Puppy Food vs. Adult Food: When to Switch?

Before you transition your pup to adult food, check with your vet.

The ideal time to start giving your puppy adult food may depend on his breed. By: caitlinstewart

You’ve made it through the first few months with your new puppy. Together, you’ve accomplished so much in such a short period of time, like toilet training, leash handling and bonding like glue.

Your puppy has grown fast, and now he doesn’t look quite like a puppy anymore. It might be time to think about switching him from his calorie-dense puppy food to adult dog food.

But how can you know for sure it’s the right time? Consider the following factors when deciding to switch your puppy’s food to adult food, and why it’s so important to time it properly.

Your Dog’s Age

As you’ve clearly seen, your puppy grows fast in his first year of life. He needs food that is designed specifically to support that rapid growth and development.

As he approaches his first birthday, though, that development begins to slow down. Many dogs transition their food around their first birthday, but certainly not all of them.

In Dog Lover’s Daily Companion, authors Wendy Nan Rees and Kristen Hampshire explain why timing is key: “Puppy food is calorie-dense and fortified with important fats and vitamins to aid development and give young dogs a healthy start. … But if an adult dog noshed on puppy food for a week, his belly would tell the story. Mature dogs do not require the level of fat that playful, growing pups do.”

Your Dog’s Breed

Dogs come in all shapes and sizes, and when we’re comparing small versus large breeds of dogs, there is are vast differences in development. A small breed like a Chihuahua may max out in size by 9 months, but a German Shepherd could continue his growth spurt until well after his first birthday.

If you’re unsure about your dog’s breed or if you have a mixed-breed dog, it’s difficult to know when he’s “done” growing. Take some measurements weekly to monitor progress. As you notice that his growth rate slows, start thinking about when to transition to adult food.

This will vary wildly between breeds — some of the larger breeds, like Great Danes, can take up to 18 months to reach their maximum size!

Also, remember that your veterinarian, an expert in all pet-related matters, is there to help. “When your puppy approaches adult height,” advise Rees and Hampshire, “consult your vet about making the transition.”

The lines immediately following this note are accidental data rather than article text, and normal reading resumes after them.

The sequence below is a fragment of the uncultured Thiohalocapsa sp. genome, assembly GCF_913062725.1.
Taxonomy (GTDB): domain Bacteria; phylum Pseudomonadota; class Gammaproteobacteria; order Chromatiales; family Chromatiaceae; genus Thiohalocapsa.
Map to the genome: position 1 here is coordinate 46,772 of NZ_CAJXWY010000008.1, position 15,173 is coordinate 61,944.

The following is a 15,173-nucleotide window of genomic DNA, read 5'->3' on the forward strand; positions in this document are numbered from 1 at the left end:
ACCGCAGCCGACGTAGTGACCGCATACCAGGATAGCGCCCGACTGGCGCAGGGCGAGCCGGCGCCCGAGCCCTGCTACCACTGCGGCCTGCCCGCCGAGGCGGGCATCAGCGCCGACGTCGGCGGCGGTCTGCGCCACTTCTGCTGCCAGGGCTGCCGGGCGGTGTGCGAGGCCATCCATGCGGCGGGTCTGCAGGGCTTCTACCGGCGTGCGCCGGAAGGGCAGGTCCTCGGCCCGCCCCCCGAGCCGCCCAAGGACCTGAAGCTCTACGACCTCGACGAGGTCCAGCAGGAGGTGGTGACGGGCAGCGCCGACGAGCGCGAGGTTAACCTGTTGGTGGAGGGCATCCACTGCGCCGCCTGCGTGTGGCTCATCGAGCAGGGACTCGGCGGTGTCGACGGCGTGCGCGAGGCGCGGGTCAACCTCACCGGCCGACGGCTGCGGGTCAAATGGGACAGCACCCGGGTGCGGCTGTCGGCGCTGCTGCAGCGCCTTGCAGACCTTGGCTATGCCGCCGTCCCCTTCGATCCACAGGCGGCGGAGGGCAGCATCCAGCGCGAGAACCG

Puppies typically eat calorie-dense food specifically designed to support their rapid growth. By: localpups

Why the Vet Knows Best

Your puppy’s veterinarian will have seen him several times for vaccinations and checkups. He or she can determine when to switch foods based not just on your dog’s age or breed but also his temperament and medical history.

There is so much to remember with a puppy– vaccination schedules, medication schedules, weaning, feeding times, training and more. So one of the best things you can do is make a list of questions before a vet visit, the answers of which you can refer to down the road when you’re having trouble figuring out the important things dogs need as they get older.

It’s easy to forget some of these questions while you’re in the exam room and your puppy is busy chewing the end of the veterinarian’s stethoscope. If you bring in a list and jot down some answers, you’ll have an easier time caring for your dog in the future.

Why It Matters So Much

When it comes to switching foods, timing is key; switch too soon, and you may be inadvertently harming your puppy by not providing the nutrients he needs. But if you switch to adult food too late, your dog may end up overweight or obese.

In The Complete Textbook of Veterinary Nursing, Victoria Aspinall BVSc, MRCVS says, “Nutrition is certainly one of the most important factors in optimal growth, and many scientific studies have shown that development can be adversely affected by both under- and over-nutrition.” Aspinall goes on to list some of the medical issues that can crop up, such as:

  • Obesity
  • Hip dysplasia
  • Osteochondrosis (a disease of the joints)
  • Wobbler syndrome

Clearly, this is a very important decision you need to make for your puppy. Take time to consider all the factors; evaluate your puppy’s age, his breed and his growth potential — and have a candid conversation with the veterinarian to ensure you’re switching food at the right time.